Second, Putin declares “Kiev simply does not need Donbas”. The Donbas refers to two pro-Russian client states in the provinces of Donetsk and Luhansk. Pro-Russian forces rebelled against Ukrainian rule in 2016 and, thanks to covert Russian military aid, have resisted Ukrainian attempts to restore control. The rebel statelets do not control the entire provinces of Donetsk and Luhansk, but when Putin recognised their independence he recognised their claim to the entirety of the relevant provinces.

Putin may not seek to annex the Donetsk and Luhansk republics directly to Russia: he may prefer to keep them as dependent states. (There is a precedent: Putin established similar dependencies in Abkhazia and South Ossetia after a 2008 war with Georgia.)

When the breakaway republics of Donetsk and Luhansk emerged in 2016, their leaders briefly proclaimed a “Novorossiya confederation” extending across the Odessa, Mykolaiv, Kherson, Kharkiv, Zaporozhzia and Dnipropetrovsk provinces. Putin squelched the idea and so far has not made any reference to Novorossiya in the current war.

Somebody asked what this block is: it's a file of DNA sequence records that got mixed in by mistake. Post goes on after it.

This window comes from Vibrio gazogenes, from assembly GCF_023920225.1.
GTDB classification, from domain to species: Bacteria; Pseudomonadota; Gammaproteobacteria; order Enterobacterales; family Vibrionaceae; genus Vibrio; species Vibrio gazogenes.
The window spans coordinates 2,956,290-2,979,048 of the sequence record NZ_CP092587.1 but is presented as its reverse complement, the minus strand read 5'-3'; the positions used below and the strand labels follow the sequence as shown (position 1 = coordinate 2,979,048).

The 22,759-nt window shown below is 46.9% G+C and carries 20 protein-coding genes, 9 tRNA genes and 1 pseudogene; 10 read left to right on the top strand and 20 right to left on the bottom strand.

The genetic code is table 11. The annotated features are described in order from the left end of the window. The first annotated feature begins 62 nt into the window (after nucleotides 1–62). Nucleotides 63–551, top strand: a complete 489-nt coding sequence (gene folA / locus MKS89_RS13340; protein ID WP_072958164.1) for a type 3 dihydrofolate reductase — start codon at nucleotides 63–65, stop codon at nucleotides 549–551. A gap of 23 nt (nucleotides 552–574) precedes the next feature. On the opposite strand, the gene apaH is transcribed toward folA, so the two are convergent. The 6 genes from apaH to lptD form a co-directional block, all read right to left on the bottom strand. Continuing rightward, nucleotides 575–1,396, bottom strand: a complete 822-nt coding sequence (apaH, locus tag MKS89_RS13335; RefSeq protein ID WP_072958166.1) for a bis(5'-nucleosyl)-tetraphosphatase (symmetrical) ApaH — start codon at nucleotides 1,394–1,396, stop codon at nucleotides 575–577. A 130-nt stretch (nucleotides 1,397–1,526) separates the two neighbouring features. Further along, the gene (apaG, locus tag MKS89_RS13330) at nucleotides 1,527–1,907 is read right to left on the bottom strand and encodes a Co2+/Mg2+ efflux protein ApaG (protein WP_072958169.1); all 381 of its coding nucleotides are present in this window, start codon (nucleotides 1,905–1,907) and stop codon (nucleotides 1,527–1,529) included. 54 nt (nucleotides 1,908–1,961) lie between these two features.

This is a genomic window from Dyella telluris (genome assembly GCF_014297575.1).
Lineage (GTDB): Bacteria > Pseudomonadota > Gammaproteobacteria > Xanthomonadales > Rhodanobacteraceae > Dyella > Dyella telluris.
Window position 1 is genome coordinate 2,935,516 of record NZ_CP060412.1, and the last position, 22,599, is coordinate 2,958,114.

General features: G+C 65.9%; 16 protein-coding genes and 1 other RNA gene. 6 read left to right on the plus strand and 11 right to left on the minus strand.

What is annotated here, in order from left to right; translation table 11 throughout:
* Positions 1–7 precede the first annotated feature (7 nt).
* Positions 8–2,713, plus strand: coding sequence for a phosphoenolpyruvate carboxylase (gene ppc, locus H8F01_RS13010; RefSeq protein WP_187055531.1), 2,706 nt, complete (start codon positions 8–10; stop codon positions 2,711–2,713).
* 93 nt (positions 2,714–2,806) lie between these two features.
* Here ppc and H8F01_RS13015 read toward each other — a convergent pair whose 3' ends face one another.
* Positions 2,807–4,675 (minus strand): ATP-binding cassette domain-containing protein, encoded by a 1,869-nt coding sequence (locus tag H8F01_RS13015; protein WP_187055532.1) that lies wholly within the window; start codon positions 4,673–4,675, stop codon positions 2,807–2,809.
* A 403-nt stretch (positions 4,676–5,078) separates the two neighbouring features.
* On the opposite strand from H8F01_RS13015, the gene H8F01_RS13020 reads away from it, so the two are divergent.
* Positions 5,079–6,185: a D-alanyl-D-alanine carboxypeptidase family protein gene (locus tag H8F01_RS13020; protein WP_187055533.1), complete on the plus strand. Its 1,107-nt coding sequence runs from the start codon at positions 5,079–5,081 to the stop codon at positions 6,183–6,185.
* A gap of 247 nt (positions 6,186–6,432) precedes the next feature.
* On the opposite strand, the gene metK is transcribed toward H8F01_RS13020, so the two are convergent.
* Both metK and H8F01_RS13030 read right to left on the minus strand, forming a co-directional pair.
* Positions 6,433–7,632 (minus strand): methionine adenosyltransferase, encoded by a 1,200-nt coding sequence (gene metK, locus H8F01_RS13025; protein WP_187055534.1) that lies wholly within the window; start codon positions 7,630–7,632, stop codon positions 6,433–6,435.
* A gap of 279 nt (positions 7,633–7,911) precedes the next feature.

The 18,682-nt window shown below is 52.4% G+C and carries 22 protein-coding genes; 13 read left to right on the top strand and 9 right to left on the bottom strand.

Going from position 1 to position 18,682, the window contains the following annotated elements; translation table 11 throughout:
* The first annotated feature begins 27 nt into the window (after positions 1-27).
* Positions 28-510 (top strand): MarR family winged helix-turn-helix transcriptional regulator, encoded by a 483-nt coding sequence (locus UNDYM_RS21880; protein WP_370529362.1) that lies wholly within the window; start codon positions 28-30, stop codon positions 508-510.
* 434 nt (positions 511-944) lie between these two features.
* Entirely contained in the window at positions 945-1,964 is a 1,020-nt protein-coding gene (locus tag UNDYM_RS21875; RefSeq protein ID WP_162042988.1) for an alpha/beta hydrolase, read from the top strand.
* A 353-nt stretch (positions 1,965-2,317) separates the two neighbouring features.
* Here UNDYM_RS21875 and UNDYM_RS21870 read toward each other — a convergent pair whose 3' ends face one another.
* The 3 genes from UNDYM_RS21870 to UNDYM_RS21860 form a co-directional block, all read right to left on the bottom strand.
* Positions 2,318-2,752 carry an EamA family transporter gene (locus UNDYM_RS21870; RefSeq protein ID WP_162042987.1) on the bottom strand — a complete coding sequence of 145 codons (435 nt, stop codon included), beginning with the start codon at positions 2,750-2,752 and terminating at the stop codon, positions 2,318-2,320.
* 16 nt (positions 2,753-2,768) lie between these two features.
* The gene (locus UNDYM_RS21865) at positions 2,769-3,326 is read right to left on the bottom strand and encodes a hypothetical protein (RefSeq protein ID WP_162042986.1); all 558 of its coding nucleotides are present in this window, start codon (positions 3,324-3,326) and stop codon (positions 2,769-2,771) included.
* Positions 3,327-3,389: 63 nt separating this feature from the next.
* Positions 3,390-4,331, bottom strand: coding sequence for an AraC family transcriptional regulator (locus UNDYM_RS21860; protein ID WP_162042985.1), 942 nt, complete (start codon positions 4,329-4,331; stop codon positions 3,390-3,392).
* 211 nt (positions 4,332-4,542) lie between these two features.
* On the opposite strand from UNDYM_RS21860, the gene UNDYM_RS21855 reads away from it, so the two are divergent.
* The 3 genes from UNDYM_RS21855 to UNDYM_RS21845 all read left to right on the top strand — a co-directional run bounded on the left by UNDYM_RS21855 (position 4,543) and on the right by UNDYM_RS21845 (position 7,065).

While it’s hard to know what exactly Putin intends, the lack of talk about Novorossiya suggests Russian territorial aspirations are limited to the Donetsk and Luhansk provinces. Russia does not presently pose an immediate threat to the Baltic States or Poland, if only because the Russian army has its hands full.

Putin probably does not wish to annex the whole of Ukraine. As a model for future Russian-Ukrainian relations, Putin proposes “how Austria and Germany, the USA and Canada live next to each other. Close in ethnic composition, culture, in fact sharing one language, they remain sovereign states”.

Putin nevertheless claims to represent Ukrainians. “The anti-Russia project has been rejected by millions of Ukrainians,” Putin writes, apparently referring to various bogus plebiscites organised by pro-Russian separatists. He claims that “for many people in Ukraine, the anti-Russia project is simply unacceptable. And there are millions of such people.” Putin claims to speak for them.